In-turn this has raised new questions into the notion of state sovereignty and fears that “if sovereignty is discarded as a concept, as human rights ideologues demand it should be, then power will be wielded without responsibility”.35

However in October 2000, the UK integrated into its domestic law the European Convention on Human Rights, in December 2000, the Clinton administration signed the Rome Treaty on the International Criminal Court, all of which suggest an increasing “consensus that the doctrine of universal human rights should override the traditional privileges of states and their parliaments”.36

However it has been argued that “these attempts to replace domestic with international jurisdictions can only lead to greater arbitrary rule and to further erosion of the rule of law”37, as “the attempt to separate statehood from law is based on a misrepresentation of the true relationship between law and state”38.

“The concept of human rights is seen by many commentators as establishing a radical framework for progressive change in international relations”39 as it contains powerful interrelated ideas. Although this essay has only touched on some of the issues concerning human rights in the international system today it has outline the main ideas of universalism, morality and sovereignty.

It is difficult to see clearly the ways in which the international human rights regime may develop as cosmopolitan theories have been seriously challenged and the desire to enforce universal standards has also been criticised. However although the policy of state sovereignty is still a powerful universal idea it is increasingly being questioned by normative approaches for a new world order.

“Given the importance of human rights issues and the ways of responding to critics of universalism, [it is believed that] the subjects of human rights and world citizenship merit a more secure place in the International Relations and Politics curricula”.40

1 John Baylis ;Steve Smith, The Globalization of World Politics; An introduction to international relations, 2nd ed. (United States: Oxford University Press, 2001) P 599

2 Andrew Heywood, Political Theory; An Introduction, 2nd ed. (London: Macmillan Press Ltd, 1999) P 191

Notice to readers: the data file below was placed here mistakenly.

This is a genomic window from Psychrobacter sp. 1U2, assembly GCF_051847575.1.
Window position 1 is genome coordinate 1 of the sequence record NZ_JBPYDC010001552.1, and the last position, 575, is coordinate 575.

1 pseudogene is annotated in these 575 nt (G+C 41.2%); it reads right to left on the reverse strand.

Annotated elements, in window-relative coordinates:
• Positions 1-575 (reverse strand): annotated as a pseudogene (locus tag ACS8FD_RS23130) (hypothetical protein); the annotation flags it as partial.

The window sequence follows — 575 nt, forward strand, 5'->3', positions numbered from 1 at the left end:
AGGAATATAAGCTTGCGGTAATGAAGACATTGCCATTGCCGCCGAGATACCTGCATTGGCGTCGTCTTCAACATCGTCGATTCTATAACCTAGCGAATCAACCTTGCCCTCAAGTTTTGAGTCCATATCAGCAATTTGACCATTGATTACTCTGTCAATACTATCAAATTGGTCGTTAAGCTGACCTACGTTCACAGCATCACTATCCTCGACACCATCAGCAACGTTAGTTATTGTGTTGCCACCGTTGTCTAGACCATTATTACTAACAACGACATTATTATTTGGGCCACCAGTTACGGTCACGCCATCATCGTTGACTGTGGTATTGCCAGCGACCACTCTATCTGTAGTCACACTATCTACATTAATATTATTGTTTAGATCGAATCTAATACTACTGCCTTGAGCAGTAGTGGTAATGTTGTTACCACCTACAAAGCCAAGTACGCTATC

3 Andrew Heywood, Political Theory; An Introduction, 2nd ed. (London: Macmillan Press Ltd, 1999) P 191

4 David Chandler, Rethinking Human Rights; Critical approaches to international politics, (New York: Palgrave Macmillan, 2002) P 1

5 http://homepage.mac.com/vicfalls/symbabi/hr/humanrights03.html 18.3.03

6 Thomas Risse at el. The Power of Human Rights; International norms and domestic change, (Cambridge: Cambridge University Press, 1999) P 234

7 Axford at el, An introduction, Politics 2nd ed. (London: Routledge, 2002) P 37

8 Andrew Heywood, Political Theory; An Introduction, 2nd ed. (London: Macmillan Press Ltd, 1999) P 194 Andrew Heywood, Political Theory; An Introduction, 2nd ed. (London: Macmillan Press Ltd, 1999) P 191

9 John Baylis ;Steve Smith, The Globalization of World Politics; An introduction to international relations, 2nd ed. (United States: Oxford University Press, 2001) P 61

10 John Baylis ;Steve Smith, The Globalization of World Politics; An introduction to international relations, 2nd ed. (United States: Oxford University Press, 2001) P 610

11 James Mayall, World Politics; Progress and it’s limits, (USA: Blackwell Publishers Inc. 2000) P 107

12 John Baylis &Steve Smith, The Globalization of World Politics; An introduction to international relations, 2nd ed. (United States: Oxford University Press, 2001) P 610

13 Booth al el. Human Rights in Global Politics, (United Kingdom: Cambrigde University Press, 1999) P 54